Economist. President of Analytica Consulting
Like any other economic activity, real estate and private construction in general require a word lost from the contemporary Argentine dictionary: stability. Planning, managing, deciding, ordering a logical path of investments and projects, the lack of stability makes transactions at least difficult and this is why in the current conditions the market, especially the residential one, continues to contract both in quantity and in prices.
The brick has historically been a long-term savings vehicle. A kind of public bond, of course, which has yielded even more than the bonds of stable economies. Their income, the rent, guaranteed the maintenance of the units and allowed a certain reasonable profitability. Today those conditions no longer exist in most cases.
Furthermore, it is in this activity that the serious difficulties of the policy to improve the quality of life are most appreciated. government and opposition They have failed in recent years to agree and enact a new rental law, to replace the current useless regulation, and today the market defines its rules, in an absolutely rational, defensive way, but with behaviors that reduce the real estate offer and make a large part of the transactions dollar. If it doesn’t find solutions to a sectoral issue like this, will the political leadership be able to solve structural issues, such as inflation or poverty?
High inflation too severely penalizes family income. For the fifth consecutive year, wages have lost against the increase in prices, and the possibility of having a surplus of pesos that would allow you to pay a hypothetical mortgage payment that opens up access to home ownership is nil. With expected inflation of 140%, it is unthinkable to recreate a thriving mortgage market. All incentives, on the contrary, are entered consume before saving.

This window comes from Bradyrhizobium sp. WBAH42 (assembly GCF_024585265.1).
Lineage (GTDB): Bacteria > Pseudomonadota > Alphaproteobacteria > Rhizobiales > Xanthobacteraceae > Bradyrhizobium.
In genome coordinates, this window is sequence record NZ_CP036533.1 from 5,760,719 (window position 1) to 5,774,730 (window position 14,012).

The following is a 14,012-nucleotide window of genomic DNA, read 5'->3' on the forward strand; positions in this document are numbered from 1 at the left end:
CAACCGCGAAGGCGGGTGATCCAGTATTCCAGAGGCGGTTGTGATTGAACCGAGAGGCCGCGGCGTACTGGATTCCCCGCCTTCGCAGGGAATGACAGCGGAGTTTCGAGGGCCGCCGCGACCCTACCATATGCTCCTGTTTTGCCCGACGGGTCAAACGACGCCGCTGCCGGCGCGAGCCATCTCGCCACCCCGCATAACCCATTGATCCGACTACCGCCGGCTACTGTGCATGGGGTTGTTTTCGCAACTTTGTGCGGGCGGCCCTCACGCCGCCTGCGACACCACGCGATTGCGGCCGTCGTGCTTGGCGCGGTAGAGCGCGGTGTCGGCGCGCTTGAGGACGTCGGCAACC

The original sin of management these last fifteen years has been underestimating the harmful effects of inflation on the social and productive fabric. Without the ability to save, families lose hope of accessing their own homes. Investment decisions, in turn, are biased towards high-end projects, designed for the excess weight of high-income companies and individuals, further opening the gap between landlords and tenants.
There will be no housing policy, aimed at improving access conditions, without macroeconomic stability. High inflation punishes everyone, discourages operations and unnecessarily slows down the commercial development of these activities. Downloading it will not be simple or immediate. However, an adequate law for rents and extensive laundering of undeclared funds for medium-sized sectors could be adequate tools revitalize these sectors.
Charles Arterburn is a seasoned business journalist for News Rebeat, where he provides comprehensive coverage of the latest trends and developments in the world of finance and economics.